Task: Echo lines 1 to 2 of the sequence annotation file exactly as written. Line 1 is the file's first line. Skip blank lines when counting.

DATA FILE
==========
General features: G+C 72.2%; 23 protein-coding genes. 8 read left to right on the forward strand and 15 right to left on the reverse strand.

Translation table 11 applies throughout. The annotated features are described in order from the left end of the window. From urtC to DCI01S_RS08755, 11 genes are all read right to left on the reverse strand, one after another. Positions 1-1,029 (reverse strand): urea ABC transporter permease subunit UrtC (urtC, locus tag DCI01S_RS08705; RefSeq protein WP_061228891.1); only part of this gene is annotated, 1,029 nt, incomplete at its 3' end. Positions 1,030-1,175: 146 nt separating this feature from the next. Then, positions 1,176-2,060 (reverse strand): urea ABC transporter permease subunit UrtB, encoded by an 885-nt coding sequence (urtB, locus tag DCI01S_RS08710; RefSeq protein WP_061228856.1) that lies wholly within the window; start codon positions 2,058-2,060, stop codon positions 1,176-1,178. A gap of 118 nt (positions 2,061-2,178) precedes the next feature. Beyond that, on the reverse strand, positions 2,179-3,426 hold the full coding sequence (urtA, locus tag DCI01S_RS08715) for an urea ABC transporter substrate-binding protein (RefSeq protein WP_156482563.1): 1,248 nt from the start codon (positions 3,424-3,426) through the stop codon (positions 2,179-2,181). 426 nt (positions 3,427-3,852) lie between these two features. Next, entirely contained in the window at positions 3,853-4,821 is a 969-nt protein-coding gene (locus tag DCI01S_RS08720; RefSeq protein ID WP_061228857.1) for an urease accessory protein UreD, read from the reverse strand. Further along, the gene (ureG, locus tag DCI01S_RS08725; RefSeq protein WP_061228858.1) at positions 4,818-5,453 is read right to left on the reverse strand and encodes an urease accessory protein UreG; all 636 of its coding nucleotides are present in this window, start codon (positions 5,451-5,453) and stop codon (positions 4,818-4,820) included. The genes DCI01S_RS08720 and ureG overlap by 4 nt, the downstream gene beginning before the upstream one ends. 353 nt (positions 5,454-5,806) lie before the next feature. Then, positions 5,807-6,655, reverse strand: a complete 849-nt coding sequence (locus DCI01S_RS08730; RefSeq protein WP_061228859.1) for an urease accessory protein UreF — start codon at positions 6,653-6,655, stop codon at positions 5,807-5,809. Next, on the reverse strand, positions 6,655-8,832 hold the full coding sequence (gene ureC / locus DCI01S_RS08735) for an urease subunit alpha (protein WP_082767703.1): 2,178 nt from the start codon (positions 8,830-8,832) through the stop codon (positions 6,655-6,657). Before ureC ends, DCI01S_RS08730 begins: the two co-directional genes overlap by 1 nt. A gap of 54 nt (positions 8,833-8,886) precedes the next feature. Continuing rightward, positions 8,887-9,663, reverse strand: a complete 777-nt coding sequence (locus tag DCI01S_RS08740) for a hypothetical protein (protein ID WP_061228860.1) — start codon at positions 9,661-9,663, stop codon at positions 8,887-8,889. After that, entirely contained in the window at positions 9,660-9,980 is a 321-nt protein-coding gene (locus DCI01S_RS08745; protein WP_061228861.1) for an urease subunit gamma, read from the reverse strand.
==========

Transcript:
General features: G+C 72.2%; 23 protein-coding genes. 8 read left to right on the forward strand and 15 right to left on the reverse strand.

Translation table 11 applies throughout. The annotated features are described in order from the left end of the window. From urtC to DCI01S_RS08755, 11 genes are all read right to left on the reverse strand, one after another. Positions 1-1,029 (reverse strand): urea ABC transporter permease subunit UrtC (urtC, locus tag DCI01S_RS08705; RefSeq protein WP_061228891.1); only part of this gene is annotated, 1,029 nt, incomplete at its 3' end. Positions 1,030-1,175: 146 nt separating this feature from the next. Then, positions 1,176-2,060 (reverse strand): urea ABC transporter permease subunit UrtB, encoded by an 885-nt coding sequence (urtB, locus tag DCI01S_RS08710; RefSeq protein WP_061228856.1) that lies wholly within the window; start codon positions 2,058-2,060, stop codon positions 1,176-1,178. A gap of 118 nt (positions 2,061-2,178) precedes the next feature. Beyond that, on the reverse strand, positions 2,179-3,426 hold the full coding sequence (urtA, locus tag DCI01S_RS08715) for an urea ABC transporter substrate-binding protein (RefSeq protein WP_156482563.1): 1,248 nt from the start codon (positions 3,424-3,426) through the stop codon (positions 2,179-2,181). 426 nt (positions 3,427-3,852) lie between these two features. Next, entirely contained in the window at positions 3,853-4,821 is a 969-nt protein-coding gene (locus tag DCI01S_RS08720; RefSeq protein ID WP_061228857.1) for an urease accessory protein UreD, read from the reverse strand. Further along, the gene (ureG, locus tag DCI01S_RS08725; RefSeq protein WP_061228858.1) at positions 4,818-5,453 is read right to left on the reverse strand and encodes an urease accessory protein UreG; all 636 of its coding nucleotides are present in this window, start codon (positions 5,451-5,453) and stop codon (positions 4,818-4,820) included. The genes DCI01S_RS08720 and ureG overlap by 4 nt, the downstream gene beginning before the upstream one ends. 353 nt (positions 5,454-5,806) lie before the next feature. Then, positions 5,807-6,655, reverse strand: a complete 849-nt coding sequence (locus DCI01S_RS08730; RefSeq protein WP_061228859.1) for an urease accessory protein UreF — start codon at positions 6,653-6,655, stop codon at positions 5,807-5,809. Next, on the reverse strand, positions 6,655-8,832 hold the full coding sequence (gene ureC / locus DCI01S_RS08735) for an urease subunit alpha (protein WP_082767703.1): 2,178 nt from the start codon (positions 8,830-8,832) through the stop codon (positions 6,655-6,657). Before ureC ends, DCI01S_RS08730 begins: the two co-directional genes overlap by 1 nt. A gap of 54 nt (positions 8,833-8,886) precedes the next feature. Continuing rightward, positions 8,887-9,663, reverse strand: a complete 777-nt coding sequence (locus tag DCI01S_RS08740) for a hypothetical protein (protein ID WP_061228860.1) — start codon at positions 9,661-9,663, stop codon at positions 8,887-8,889. After that, entirely contained in the window at positions 9,660-9,980 is a 321-nt protein-coding gene (locus DCI01S_RS08745; protein WP_061228861.1) for an urease subunit gamma, read from the reverse strand.